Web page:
Allow Housing Benefit to be paid direct to landlords under Universal Credit

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In the property rental world, things don't always run smoothly. We’ve all heard the horror stories from both sides. It's not surprising that sometimes things go wrong. The rental market is huge.

But, equally substantial is the proportion of landlord income derived from Housing Benefit. Not all landlords accept Housing Benefit but those who do realise it's a source of regular rental income. Housing Benefit plays a big part in facilitating both a home for a tenant and a return for a landlord who is providing that home.

One of the landlord’s main concerns is rent arrears. Some tenants fall behind on rent because they are not willing or capable of managing their own finances properly or they’re tempted to spend the rent money on other things. This can eventually lead to disastrous consequences for both landlord and tenant. Tenants should know better but often don't. That has to be fixed. But it takes time. Councils and support agencies work tirelessly to educate their clients. Yet, for many tenants, managing their Housing Benefit remains a burden. For many years now, one solution has been to allow Housing Benefit to be paid directly to landlords. This hurts noone. It helps everyone. Landlords and letting agents, tenants, council and support workers, they can all see the benefits of direct payments.

But now, Universal Credit threatens to take a backwards step by refusing direct payments to landlords. The reasoning behind the move is sound enough. Make people more responsible and incentivised to manage their finances properly. That may work for some but not for all. They say they are giving more choice to the tenants. A choice is always between 2 or more options. Universal Credit wants Housing Benefit to be paid to the client only, along with all other benefits. So that’s not a choice. A choice is to allow the tenants to decide who gets payment, the tenant or the landlord.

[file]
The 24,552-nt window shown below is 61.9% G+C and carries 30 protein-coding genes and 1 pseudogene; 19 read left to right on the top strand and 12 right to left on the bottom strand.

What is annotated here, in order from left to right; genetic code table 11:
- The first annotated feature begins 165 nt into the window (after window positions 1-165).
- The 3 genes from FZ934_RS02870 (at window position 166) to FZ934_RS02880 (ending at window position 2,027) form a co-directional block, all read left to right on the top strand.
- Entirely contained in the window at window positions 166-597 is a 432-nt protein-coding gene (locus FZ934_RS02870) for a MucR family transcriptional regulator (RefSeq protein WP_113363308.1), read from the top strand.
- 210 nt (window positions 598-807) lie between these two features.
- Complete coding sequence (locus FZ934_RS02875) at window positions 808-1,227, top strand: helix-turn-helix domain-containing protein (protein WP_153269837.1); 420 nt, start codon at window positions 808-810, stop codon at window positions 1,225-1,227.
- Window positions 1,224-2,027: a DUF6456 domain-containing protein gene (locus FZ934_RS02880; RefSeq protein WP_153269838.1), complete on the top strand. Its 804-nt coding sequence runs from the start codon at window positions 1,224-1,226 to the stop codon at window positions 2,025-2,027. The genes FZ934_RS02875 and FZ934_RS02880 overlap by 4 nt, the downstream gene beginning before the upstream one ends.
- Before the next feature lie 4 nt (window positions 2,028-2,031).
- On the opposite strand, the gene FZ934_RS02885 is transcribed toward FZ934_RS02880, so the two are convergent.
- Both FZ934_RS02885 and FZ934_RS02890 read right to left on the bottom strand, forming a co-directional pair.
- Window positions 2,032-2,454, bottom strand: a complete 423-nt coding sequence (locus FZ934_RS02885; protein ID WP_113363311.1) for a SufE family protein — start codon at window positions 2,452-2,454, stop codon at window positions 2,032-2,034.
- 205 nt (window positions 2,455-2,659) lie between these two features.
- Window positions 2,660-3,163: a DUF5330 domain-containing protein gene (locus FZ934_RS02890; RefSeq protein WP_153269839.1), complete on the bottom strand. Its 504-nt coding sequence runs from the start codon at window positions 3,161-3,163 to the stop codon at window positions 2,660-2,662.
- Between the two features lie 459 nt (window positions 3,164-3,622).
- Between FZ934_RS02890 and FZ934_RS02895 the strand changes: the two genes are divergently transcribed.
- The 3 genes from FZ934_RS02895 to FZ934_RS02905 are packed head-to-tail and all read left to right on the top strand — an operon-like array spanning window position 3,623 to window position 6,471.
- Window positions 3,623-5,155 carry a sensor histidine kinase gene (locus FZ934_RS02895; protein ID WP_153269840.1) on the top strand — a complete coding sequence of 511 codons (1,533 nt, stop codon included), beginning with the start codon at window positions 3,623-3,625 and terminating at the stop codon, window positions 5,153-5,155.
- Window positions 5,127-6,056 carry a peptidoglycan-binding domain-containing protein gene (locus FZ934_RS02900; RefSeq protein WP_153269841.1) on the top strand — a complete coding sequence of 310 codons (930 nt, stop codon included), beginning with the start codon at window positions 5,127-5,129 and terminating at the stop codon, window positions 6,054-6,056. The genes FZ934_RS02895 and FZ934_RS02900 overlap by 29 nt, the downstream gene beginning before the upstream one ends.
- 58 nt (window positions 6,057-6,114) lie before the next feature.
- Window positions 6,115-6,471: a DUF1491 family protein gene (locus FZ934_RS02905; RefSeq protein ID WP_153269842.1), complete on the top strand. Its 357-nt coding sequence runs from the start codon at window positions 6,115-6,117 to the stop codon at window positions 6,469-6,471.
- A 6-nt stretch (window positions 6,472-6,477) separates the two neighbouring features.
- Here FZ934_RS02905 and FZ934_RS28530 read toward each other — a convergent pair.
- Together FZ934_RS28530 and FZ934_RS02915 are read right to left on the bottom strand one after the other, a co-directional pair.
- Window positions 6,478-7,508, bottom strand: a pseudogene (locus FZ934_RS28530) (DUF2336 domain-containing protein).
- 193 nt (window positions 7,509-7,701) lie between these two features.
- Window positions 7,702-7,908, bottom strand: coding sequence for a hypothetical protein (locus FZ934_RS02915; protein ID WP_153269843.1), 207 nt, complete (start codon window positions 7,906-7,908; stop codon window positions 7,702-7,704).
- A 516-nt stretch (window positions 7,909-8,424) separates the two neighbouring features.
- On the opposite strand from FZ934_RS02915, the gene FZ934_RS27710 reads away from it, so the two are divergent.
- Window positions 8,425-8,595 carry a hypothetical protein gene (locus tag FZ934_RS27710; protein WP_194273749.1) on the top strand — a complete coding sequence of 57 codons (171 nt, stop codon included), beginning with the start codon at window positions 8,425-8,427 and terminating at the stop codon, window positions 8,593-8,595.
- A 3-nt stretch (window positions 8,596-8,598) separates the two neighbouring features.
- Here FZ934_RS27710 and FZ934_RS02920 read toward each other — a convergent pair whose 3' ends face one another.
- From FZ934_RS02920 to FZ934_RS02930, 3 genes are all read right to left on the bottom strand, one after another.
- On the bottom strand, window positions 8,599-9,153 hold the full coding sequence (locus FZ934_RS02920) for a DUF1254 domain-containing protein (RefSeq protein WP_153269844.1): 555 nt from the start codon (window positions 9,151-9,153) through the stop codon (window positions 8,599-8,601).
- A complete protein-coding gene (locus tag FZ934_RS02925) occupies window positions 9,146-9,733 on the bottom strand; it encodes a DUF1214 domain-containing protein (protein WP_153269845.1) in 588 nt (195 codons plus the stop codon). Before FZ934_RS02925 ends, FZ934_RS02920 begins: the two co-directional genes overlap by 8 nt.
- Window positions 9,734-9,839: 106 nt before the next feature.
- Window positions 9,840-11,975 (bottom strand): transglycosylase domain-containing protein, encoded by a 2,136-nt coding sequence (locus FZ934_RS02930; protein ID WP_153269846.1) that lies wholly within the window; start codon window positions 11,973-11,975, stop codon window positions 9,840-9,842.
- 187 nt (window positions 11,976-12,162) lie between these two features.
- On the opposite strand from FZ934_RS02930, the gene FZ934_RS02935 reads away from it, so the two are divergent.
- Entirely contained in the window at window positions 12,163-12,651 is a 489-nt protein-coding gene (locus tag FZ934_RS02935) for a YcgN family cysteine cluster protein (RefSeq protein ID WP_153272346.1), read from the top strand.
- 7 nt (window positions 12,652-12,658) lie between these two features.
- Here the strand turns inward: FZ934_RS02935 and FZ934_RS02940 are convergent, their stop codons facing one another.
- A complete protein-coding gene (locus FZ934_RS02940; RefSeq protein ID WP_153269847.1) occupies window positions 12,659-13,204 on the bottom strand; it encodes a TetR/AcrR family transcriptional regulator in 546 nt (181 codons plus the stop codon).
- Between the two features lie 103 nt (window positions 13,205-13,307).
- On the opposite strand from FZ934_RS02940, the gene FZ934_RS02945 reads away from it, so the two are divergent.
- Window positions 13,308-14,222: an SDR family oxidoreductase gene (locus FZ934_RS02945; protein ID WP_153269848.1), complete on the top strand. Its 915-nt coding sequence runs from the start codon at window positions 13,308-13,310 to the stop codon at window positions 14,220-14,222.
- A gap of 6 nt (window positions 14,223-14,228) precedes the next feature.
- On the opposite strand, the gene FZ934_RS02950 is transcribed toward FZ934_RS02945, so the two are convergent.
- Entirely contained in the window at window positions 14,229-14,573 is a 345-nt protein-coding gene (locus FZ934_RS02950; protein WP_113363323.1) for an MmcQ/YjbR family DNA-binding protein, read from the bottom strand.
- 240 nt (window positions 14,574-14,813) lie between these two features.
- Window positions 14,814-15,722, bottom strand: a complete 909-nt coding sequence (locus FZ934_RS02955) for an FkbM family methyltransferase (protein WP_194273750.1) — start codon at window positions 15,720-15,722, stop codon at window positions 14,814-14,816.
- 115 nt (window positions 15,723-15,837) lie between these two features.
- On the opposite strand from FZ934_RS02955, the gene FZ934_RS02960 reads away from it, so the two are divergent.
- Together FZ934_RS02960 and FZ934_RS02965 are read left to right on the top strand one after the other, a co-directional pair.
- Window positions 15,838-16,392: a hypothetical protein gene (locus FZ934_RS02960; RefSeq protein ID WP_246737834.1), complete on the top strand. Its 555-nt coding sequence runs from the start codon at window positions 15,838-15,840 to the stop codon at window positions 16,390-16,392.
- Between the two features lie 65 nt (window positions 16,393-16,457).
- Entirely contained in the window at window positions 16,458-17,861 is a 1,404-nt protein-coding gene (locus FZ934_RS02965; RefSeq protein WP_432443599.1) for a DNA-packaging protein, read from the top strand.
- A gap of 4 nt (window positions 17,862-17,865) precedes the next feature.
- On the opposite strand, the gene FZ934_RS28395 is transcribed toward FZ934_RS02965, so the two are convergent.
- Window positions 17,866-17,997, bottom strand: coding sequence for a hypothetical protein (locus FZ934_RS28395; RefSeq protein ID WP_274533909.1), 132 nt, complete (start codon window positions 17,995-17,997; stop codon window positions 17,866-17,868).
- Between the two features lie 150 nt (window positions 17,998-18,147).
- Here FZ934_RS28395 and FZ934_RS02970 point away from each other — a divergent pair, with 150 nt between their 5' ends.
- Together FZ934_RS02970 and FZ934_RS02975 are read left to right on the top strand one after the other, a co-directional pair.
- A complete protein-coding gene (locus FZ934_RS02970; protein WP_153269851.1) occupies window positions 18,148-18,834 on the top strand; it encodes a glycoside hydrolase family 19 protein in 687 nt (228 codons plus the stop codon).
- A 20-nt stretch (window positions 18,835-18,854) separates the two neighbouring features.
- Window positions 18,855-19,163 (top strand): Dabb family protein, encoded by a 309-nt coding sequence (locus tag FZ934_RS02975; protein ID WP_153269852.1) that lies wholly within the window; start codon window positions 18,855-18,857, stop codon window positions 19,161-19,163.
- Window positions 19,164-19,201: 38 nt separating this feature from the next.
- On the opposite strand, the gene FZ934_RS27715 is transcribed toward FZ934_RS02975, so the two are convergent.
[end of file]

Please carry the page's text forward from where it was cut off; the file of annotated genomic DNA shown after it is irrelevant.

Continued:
Direct payments are possible if the rent is in arrears but by that time it's too late, the damage is done and the landlord has lost trust. That risks an eviction and a landlord who will no longer accept Housing Benefit tenants.

Housing benefit tenants are viewed by landlords as less of a risk if rent is paid direct to the landlord. Indeed, many landlords stipulate direct payment as a condition of the tenancy. Take that away and fewer tenants will be accepted in the first place and, of those who are, many more will end up in arrears, there'll be more evictions, more homelessness, more human misery and more pressure on third-party support agencies with the resulting drain on their budgets.

Councils and other agencies all over the UK are desperately trying to assist individuals, couples and families into private rented accommodation, often with great success despite limited resources. But a large part of that success is due to the availability of Housing Benefit and direct rental payments. If tenants had the right to request direct payments, councils working with them would have a greater chance of helping them get housed.

VOTE NOW to allow Universal Credit recipients to retain the right to choose whether the Housing Benefit portion of their benefits is paid to them or direct to the landlord/letting agent.

Why should I support this? This change of policy affects everyone who rents regardless of their source of income. Job security is not guaranteed. Any one of us might need to rely on Housing Benefit in the future. And if we do, having the ability to make direct payments to our landlord may actually save our tenancy and prevent our own homelessness.



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